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(Steve Griffin | The Salt Lake Tribune) The Natural History Museum of Utah is hosting a family sleepover that begins at 6:30 p.m. Friday and runs through 8:30 a.m. Saturday.
Today: History (and science) for free
Utah museums » Natural History Museum of Utah inaugurates “Free Day.”
First Published Jan 09 2012 08:45 am • Last Updated Jan 09 2012 08:45 am

If you’ve yet to grace the doors of the Natural History Museum of Utah in the exquisite Rio Tinto Center, Monday, Jan. 9, is your day to do so, and snag free admission into the bargain.

Kicking off the first in its annual series of four "Free Days," the museum will offer free tickets to visitors throughout the day. That said, it’s wise to secure your reserve free admission tickets, online at www.nhmu.utah.edu.

At a glance

The Rio Tinto Center, home of the University of Utah’s Natural History Museum of Utah, offers free admission Jan. 9. Visit www.nhmu.utah.edu for reserve tickets, while they last.

Where » North end of Colorow Drive, next to Red Butte Garden on the east side of Research Park in Salt Lake City.

Hours » 10 a.m. to 5 p.m., daily except Wednesday when it closes at 9 p.m. The cafe opens at 7:30 a.m. Monday through Saturday, and 8:30 a.m. on Sundays. Museum admission isn’t required to visit the cafe.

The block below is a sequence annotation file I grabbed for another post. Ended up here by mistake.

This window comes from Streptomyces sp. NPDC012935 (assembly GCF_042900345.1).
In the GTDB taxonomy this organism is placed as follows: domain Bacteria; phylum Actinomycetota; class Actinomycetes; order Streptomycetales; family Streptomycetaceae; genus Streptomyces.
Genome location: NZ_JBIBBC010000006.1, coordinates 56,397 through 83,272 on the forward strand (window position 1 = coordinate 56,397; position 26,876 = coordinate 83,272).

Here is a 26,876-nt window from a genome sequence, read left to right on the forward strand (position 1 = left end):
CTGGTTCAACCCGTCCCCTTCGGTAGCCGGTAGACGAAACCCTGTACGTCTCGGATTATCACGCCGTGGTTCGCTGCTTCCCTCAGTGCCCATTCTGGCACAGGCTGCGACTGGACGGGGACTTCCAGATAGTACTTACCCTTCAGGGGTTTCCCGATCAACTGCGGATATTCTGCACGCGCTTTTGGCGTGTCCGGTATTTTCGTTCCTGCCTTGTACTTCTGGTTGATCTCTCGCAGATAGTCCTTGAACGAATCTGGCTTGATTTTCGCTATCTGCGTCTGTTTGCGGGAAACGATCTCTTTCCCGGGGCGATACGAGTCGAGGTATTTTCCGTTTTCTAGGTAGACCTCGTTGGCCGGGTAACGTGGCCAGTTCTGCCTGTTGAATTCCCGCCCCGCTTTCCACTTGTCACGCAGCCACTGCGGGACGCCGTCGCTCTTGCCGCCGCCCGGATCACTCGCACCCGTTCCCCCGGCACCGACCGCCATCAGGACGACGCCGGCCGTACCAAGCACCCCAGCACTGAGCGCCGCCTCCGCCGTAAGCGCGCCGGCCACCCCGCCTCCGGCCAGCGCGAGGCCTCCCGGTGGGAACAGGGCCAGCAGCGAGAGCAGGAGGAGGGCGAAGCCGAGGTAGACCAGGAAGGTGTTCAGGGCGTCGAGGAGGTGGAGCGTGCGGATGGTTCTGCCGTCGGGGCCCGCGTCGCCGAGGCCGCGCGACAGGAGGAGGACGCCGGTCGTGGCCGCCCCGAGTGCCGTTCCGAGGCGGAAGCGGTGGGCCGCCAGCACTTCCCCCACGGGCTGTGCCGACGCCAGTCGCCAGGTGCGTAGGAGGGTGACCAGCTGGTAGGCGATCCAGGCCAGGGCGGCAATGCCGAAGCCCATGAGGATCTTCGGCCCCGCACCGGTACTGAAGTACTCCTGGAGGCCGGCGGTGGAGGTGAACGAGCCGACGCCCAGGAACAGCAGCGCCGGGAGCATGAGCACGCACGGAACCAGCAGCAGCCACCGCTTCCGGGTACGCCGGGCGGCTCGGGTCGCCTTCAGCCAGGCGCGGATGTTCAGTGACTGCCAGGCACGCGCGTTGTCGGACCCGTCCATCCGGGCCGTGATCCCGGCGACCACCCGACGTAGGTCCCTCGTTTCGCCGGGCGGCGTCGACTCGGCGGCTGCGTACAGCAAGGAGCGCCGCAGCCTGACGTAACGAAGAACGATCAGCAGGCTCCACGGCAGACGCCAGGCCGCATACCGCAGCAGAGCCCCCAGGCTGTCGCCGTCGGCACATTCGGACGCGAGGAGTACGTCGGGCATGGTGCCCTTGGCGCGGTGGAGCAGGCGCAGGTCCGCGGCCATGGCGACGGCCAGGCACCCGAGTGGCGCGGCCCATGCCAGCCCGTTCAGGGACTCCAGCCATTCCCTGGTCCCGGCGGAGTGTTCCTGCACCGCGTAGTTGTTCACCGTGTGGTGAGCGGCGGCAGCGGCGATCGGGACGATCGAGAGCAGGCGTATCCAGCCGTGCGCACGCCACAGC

Admission » Free on “Free Days” Jan. 9, April 9, July 9 and Sept. 22 while supplies last online at www.nhmu.utah.edu. Otherwise $9 adults; $7 for seniors over 65 and visitors 13-24; $6 for children 3 to 12; and free for kids 2 and under. Admission is free on opening day, but tickets will be required for timed entry. Learn more at www.umnh.utah.edu.

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As for the museum itself, you won’t find a more all-encompassing panorama of exhibits of all stripes that tell a better, more cohesive story of our natural world and the science behind it. Chief among the museum’s new exhibits is an observatory that displays all the unique features of Utah’s desert landscapes. But there’s so much more, from dioramas incorporating sound and smell, to interactive exhibits that mimic an actual excavation site to a cafe space filled with butterflies. Genetics, plate tectonics and Utah’s first civilizations of native tribes all get their due. Which means you’ll want to clear at least half a day off your schedule to take it all in.

Located on 17 acres south of Red Butte Garden, this $102 million facility has been more than two years in the waiting. Now’s your chance to grab it, for free.

Copyright 2014 The Salt Lake Tribune. All rights reserved. This material may not be published, broadcast, rewritten or redistributed.

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